Clifford Cobb

Classical Economics is Based on Assumptions About a System in Equilibrium. We Live in an Economic System That is in Disequilibrium

Since the Second World War, automobile traffic has increased enormously, and per capita ridership on public transit has declined. While this change in local transportation patterns has given households much greater mobility and freedom than in the past, the rise of the car culture has also caused environmental, social, economic, and political damage because private vehicles have not had to pay their own way

A revenue-neutral tax shift that raised the price of driving and other socially damaging behavior while lowering taxes on productive effort would have important impacts on these problems. Such a policy would likely influence how much people drive and the kinds of cars they use, where people choose to live in relation to their jobs, and their willingness to use public transit. The purpose of this paper is to explore these effects.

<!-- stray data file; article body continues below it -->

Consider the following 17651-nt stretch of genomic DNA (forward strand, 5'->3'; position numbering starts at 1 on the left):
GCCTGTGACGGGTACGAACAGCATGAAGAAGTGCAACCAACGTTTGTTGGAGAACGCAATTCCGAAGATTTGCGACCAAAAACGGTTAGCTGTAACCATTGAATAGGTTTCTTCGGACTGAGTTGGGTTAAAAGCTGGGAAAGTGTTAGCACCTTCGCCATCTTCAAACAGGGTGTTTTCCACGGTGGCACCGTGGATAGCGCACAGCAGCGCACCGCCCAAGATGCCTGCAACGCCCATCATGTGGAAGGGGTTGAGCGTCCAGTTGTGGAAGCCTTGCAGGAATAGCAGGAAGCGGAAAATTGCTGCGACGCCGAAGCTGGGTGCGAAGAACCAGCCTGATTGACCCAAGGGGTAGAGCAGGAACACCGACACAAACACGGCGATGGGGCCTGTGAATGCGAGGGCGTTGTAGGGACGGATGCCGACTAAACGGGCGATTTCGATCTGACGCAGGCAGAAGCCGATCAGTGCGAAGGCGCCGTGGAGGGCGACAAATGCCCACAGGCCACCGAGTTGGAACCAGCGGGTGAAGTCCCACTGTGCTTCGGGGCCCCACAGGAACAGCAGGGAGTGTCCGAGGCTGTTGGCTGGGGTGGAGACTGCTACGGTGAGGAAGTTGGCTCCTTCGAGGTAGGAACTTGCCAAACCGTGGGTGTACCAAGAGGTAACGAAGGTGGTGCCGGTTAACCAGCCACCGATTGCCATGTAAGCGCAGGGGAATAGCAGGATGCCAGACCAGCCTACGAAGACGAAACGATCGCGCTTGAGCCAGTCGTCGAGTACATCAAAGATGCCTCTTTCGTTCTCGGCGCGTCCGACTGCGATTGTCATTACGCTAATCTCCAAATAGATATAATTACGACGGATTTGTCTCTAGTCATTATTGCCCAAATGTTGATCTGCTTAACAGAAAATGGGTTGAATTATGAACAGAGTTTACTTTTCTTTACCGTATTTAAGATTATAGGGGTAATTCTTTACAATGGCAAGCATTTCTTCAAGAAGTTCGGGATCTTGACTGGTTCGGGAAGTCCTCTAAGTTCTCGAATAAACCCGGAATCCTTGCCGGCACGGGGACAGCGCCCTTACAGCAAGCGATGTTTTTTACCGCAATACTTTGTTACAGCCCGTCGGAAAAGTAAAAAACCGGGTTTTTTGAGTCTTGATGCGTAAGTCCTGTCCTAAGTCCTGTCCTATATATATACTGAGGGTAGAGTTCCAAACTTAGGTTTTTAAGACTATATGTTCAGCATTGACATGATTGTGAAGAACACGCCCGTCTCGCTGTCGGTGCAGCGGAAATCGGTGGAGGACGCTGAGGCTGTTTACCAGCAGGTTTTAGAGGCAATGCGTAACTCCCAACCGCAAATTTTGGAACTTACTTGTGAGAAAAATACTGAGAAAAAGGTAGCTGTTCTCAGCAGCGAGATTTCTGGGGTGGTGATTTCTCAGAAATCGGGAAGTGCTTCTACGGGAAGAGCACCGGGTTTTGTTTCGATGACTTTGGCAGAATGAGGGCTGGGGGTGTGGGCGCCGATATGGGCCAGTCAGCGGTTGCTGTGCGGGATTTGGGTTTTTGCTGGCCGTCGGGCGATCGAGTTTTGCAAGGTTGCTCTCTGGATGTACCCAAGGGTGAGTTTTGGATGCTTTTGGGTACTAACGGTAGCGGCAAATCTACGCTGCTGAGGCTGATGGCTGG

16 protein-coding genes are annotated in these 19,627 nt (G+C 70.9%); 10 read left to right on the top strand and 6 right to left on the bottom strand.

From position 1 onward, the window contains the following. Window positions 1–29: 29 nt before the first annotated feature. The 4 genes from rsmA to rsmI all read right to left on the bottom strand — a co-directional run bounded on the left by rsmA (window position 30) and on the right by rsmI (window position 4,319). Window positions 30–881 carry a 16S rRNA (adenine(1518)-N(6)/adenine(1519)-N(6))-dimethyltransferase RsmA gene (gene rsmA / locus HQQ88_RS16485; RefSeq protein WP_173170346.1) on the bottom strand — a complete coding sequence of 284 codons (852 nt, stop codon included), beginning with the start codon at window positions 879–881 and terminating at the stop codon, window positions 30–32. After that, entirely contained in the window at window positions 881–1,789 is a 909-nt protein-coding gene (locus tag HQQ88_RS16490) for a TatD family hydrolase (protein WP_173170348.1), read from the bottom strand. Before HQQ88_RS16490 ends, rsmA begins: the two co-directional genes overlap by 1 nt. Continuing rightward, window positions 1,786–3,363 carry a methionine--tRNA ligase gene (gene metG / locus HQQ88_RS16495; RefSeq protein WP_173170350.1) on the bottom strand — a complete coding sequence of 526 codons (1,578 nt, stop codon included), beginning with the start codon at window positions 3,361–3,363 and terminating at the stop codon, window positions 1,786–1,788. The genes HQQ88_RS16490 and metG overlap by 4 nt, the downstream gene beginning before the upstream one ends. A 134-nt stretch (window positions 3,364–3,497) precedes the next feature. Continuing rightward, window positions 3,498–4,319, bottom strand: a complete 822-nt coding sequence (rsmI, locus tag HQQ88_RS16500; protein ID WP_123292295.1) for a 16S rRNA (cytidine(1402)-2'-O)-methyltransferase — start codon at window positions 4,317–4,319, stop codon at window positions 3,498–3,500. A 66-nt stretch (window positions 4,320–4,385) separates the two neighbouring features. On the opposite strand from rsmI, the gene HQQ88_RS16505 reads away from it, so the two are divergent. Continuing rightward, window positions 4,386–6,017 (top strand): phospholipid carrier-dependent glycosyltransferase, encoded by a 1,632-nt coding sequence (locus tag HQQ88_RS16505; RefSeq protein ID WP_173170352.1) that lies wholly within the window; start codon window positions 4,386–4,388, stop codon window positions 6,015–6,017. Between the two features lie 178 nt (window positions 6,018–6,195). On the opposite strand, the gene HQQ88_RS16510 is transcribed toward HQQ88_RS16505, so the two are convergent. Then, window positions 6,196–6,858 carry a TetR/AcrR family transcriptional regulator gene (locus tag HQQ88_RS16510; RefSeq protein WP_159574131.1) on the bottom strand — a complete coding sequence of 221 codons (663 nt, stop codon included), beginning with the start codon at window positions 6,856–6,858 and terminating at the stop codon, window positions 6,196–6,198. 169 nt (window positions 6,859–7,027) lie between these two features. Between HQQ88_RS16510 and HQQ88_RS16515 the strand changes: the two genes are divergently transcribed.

This paper estimates the full social cost of driving above and beyond the amount motorists pay today. Specifically, it estimates the amount of a gasoline tax that would be needed to compensate society for the social costs associated with driving and projects the effects of this higher price on vehicle use, fuel efficiency, urban form, transit, carpooling, telecommuting, and more. Because significantly higher gas prices would have a far-reaching impact that cannot be entirely foreseen, this report is not intended as a specific policy proposal, and it does not attempt to determine the magnitude of tax increase that would be politically possible. Of course, any increase in the gasoline tax of the magnitude considered in the paper would need to be phased in over time and adjusted as information about driver response became available.

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